Alpine National Park
Image: The Alpine National Park, which forms part of Bidawal, Dhudhuroa, Gunaikurnai, Jaithmathang, Taungurong and Nindi-Ngudjam Ngarigu Monero Traditional Country. Photographer: Steven Wright.
Curation notes by: Parks Victoria with Lucinda Horrocks, Wind & Sky Productions.Contributors
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Australia’s alpine environments are a very rare landscape in the driest continent on earth.
The alpine and sub-alpine zones collectively account for less than 0.3% of Australia’s total land area.
The impacts of changing climate are seen in Australian alpine environments as species and ecological communities adapted to very cold conditions change in response to warming temperatures, earlier snow melts and reduced rainfall.
The Alpine National Park stretches from central Gippsland all the way to the New South Wales border where it adjoins Kosciuszko National Park. Within the park are some of Australia’s most unique alpine landscapes, including mountain peaks, alpine wetlands and winter snow plains. While many areas of Victoria’s alpine national parks are remote, other places are readily accessible and popular with visitors. The Victorian alps have been well studied by research scientists for many decades. An abundance of scientific knowledge now assists managers to better understand the biodiversity of the region and the changes occuring.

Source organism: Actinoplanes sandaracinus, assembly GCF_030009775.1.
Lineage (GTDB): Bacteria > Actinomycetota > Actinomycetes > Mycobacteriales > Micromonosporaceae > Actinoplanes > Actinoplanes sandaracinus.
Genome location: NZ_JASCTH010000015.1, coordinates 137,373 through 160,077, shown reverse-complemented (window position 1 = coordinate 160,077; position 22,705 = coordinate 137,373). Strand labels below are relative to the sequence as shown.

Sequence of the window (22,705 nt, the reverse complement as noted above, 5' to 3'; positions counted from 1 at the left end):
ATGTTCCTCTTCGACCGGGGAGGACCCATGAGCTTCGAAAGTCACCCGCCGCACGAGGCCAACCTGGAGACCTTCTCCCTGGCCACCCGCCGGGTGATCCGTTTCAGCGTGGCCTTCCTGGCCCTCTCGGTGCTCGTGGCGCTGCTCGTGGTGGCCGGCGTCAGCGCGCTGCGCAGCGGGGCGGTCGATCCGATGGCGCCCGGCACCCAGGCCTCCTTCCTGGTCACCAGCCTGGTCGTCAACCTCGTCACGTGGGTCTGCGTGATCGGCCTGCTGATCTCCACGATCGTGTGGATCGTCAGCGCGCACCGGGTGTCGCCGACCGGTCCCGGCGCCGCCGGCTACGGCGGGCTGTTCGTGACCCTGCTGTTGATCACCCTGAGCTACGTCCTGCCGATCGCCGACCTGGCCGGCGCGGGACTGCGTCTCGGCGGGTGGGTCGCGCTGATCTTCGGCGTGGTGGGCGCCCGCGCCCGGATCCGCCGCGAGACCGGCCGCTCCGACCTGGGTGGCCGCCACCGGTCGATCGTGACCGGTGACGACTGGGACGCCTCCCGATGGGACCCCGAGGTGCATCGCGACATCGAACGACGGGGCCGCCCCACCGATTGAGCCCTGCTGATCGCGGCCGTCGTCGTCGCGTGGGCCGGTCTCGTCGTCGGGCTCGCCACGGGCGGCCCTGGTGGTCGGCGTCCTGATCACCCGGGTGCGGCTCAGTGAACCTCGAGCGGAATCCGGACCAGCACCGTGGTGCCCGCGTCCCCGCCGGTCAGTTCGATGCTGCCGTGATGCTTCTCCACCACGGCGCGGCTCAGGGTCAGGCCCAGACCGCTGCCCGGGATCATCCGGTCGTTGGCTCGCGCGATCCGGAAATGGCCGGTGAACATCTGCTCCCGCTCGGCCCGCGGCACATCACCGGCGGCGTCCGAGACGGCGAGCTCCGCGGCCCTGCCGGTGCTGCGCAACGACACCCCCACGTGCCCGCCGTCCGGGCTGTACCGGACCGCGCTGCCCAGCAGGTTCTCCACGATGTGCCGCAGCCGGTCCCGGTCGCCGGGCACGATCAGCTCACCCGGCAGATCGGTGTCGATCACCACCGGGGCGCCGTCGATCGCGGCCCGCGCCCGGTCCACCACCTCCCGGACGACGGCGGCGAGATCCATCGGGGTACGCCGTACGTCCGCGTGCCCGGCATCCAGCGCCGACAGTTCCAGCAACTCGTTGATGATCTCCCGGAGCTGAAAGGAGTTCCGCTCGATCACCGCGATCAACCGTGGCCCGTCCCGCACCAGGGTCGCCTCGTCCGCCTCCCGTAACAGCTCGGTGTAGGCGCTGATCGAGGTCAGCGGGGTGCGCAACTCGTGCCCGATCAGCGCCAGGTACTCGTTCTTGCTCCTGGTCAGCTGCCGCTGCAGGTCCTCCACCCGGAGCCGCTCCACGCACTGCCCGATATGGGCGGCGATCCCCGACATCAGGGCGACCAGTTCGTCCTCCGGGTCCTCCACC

A vast area, the Alpine National Park forms part of Bidawal, Dhudhuroa, Gunaikurnai, Jaithmathang, Taungurong and Nindi-Ngudjam Ngarigu Monero Traditional Country. Mount Buffalo, Baw Baw, and the Snowy River national parks are also within these traditional owner territories. These parks also include rare alpine and sub-alpine zones.
Curation notes by: Parks Victoria with Lucinda Horrocks, Wind & Sky Productions.